What Makes a Safe Offshore Boat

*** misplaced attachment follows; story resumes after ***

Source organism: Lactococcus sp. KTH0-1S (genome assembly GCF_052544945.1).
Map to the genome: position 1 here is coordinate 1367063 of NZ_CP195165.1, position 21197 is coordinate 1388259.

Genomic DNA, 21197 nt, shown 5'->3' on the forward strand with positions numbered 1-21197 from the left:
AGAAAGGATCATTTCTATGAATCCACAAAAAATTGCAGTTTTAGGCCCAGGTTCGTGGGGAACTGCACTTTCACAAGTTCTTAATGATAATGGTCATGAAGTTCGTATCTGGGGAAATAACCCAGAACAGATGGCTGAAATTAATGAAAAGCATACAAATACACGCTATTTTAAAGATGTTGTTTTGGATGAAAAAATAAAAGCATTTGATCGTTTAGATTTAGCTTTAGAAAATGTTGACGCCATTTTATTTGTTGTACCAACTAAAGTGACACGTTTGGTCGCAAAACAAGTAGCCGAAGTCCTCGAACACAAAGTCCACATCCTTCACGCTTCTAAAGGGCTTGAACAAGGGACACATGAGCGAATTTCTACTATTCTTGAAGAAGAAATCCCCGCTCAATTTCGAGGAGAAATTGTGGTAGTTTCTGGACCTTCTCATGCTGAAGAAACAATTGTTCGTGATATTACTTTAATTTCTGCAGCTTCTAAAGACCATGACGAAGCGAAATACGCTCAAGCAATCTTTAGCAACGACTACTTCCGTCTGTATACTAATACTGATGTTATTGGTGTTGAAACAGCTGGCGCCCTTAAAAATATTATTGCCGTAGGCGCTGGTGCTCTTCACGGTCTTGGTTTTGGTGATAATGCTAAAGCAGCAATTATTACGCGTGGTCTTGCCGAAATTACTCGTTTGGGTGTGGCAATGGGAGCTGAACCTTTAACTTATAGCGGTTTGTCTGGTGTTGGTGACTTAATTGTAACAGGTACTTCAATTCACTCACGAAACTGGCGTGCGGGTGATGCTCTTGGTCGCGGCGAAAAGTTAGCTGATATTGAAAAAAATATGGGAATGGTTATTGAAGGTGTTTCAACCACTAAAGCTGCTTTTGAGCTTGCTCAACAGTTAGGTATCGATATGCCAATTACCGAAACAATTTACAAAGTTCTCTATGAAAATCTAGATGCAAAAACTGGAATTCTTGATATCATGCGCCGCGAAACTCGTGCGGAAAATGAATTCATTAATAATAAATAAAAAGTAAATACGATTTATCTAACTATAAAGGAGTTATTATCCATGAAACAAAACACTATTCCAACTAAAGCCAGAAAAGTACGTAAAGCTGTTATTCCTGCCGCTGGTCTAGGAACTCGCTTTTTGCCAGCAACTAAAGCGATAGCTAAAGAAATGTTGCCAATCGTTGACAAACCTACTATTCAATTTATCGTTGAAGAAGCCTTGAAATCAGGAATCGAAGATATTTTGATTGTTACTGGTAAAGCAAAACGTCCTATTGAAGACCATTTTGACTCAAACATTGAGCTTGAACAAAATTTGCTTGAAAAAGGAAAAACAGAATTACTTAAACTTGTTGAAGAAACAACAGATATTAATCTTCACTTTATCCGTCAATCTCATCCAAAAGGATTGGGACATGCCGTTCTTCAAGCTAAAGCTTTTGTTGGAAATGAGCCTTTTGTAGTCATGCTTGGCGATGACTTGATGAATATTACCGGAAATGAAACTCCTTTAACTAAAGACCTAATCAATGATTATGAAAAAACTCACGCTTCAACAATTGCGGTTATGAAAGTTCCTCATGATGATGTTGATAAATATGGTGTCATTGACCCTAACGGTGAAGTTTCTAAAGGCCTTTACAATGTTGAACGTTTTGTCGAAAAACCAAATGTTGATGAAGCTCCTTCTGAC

<HTML><P>What factors must be taken into account to determine if your boat is safe to go offshore? For example, I do all my sailing within the Chesepeake Bay, but would like to buy a boat that will enable me to travel south to Florida and the Islands. Any input would be appreciated.<BR><BR><STRONG>Sue & Larry respond:<BR></STRONG>Recently, we were anchored in Key West Harbor. It struck us as very interesting that there were no two cruising boats alike out of a grouping of over 300. These boats ranged in size from 25 to 55 feet, and sported flags from countries around the world. As was evidenced by these boats in Key West, some sailors believe that only full-keeled, heavy-displacement boats are safe for cruising, while others prefer lighter and faster designs. There are strong arguments for both, but the reality is that both types are being sailed widely and successfully offshore. </P><P></P><P>A few of the characteristics to look for in all boats for offshore sailing are as follows: Yachts should of course be of quality construction, water-tight, self-righting, and have cockpits that drain quickly at all angles of heel. Companionway hatches must have the ability to be securely closed. The ability to sail well to weather is important to us and we believe to most cruisers. This is often a function of both keel design and freeboard. </P><P>A great deal of what makes a boat safe offshore can be found in the vessel's preparations and in the skill of the captain and crew. Any boat must also be properly outfitted for the conditions expected. US Sailing’s ORC special regulations for Category 1 sailboat races offer a good set of guidelines for both the design of and outfitting of a boat for offshore sailing. </P><P>Having a well-rested crew is often the most important element of seaworthiness. A cruising boat must be set-up for both comfort and safety in the cockpit and down below. Good protection from the elements will keep you warm and dry. Below, handholds must be readily available so the crew can move about in heavy weather without sustaining injury, and berths should be fitted with lee cloths. Huge interiors that are great at anchor can sometimes be a problem at sea. Then there’s the finer details, like a strap in the galley so that someone can be held in place to cook, and lockers and floorboards that can be securely fastened in case of a knockdown. </P><P>Many good books have been written addressing these aspects of your question. Steve and Linda Dashew have one of the most complete books we’ve ever seen on offshore sailing. It’s called <EM>Offshore Cruising Encyclopedia</EM>. In fact, it’s so big (over 1,000 pages) that in a pinch you could probably use it as a sea anchor. </P><P>Good luck choosing your new boat.</P></HTML>
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